Sunday 10 November 2019
After realising we wouldn’t have time to get into the old Hobart Savings Bank on Murray Street, Lil Sis and I made our way over the road to the Treasury Complex.
There are eight buildings in the complex, dating from 1824 to 1940. Before our tour, we went into the 1860 courthouse in Macquarie Street, which was used for civil cases until 1980 when the Supreme Court complex was completed. It’s now preserved as a model courtroom.
The oldest building on the site is the 1824 courthouse, which is on the corner of Murray and Macquarie Streets. The second oldest is at the other end of the block, the 1835 Police and Convict Building. The main building in between those two was built in 1841 to join them together. This is where the tour started. Our guides informed us that there were supposed to be eight columns at the front of the building, but there was something of an outcry over using public money for such frivolities, so they cut it back to four.
Our guides also explained that, as we would be moving between buildings, we needed to look out for changing floor levels, which would indicate when we were changing buildings.
The 1824 building was designed by the Superintendent of Stonemasons, William Hartley Wilson, who my research tells me, also designed the Scots Church in Bathurst Street. Oh, and some old sandstone bridge in Richmond. William’s grandson, David, was the architect of a number of high profile buildings in Hobart, including the building that didn’t fit in that I mentioned in the Supreme Court post.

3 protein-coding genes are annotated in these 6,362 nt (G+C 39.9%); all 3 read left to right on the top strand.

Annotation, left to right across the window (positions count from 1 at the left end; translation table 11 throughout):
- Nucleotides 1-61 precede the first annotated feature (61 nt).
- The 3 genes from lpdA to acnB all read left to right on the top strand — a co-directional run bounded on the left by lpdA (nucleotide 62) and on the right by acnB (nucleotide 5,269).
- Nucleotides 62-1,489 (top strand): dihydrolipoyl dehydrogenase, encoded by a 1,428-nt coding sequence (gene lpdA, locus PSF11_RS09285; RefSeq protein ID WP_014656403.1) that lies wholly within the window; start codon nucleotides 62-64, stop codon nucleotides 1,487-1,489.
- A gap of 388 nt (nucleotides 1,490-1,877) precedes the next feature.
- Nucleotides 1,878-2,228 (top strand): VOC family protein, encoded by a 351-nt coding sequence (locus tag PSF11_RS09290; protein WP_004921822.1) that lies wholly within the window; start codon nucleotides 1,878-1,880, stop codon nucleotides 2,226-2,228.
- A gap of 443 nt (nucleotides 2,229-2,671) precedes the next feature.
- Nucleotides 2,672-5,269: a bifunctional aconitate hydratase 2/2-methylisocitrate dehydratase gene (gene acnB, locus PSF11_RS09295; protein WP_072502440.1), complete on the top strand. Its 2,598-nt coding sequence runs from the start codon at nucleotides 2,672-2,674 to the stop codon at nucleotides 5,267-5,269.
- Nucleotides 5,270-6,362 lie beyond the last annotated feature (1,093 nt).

The building has served other purposes since the Court moved out in 1860, including Post Office and Telegraph Office (1860-1906), Tax Office and State Savings Bank (1906-1914) and the Tasmanian Tourist Bureau (1914-1975). Since 1975, it has been used as offices for Treasury and there is very little trace of its original use as a courtroom.
The 1914 building, which sits next to the 1824 building on Macquarie Street, is an office building, constructed at the same time the 1824 building was redesigned to house the tourist bureau, which included quite significant alterations to its exterior. As we wound our way through the buildings I found myself entirely disoriented and not being sure exactly where I was. The changing floor levels and the different window widths were the main clues to us having entered a different building. I can certainly understand why many people consider it unsuitable as a modern office and our guides said that sometimes it was very hard to find people. (I’m sure I’d be quite happy if no one could find me but I’m also sure my manager would think otherwise.)
We went through some of the senior managers’ offices and ended up in the 1835 Police and Convict Offices on the Davey Street side of Murray Street. It was designed by John Lee Archer. There were cells in this building originally, which were removed in 1860 and replaced with cast-iron columns and steel girders for support, so there is this bizarrely random collection of poles mingling with office partitions on the ground floor. (Refrains from commenting about office cubicles and gaol cells.)
This was around the time the Police and Gaols Department moved to the Campbell Street Penitentiary, and Treasury moved in. Last year, the basement of this building, which contained a watch house, was also open to the public but not this year so we were glad to have seen it when we had the chance.
We left via the main door of the 1835 building back into Murray Street, having had our question of “what is behind that door?” finally answered.
The Government is planning on divesting (their words not mine) the complex so there was information available on this process in one of the ground floor rooms so we went back inside to have a look at that and find out what was happening. We were glad to have done the tour today because who knows what the future holds for the complex.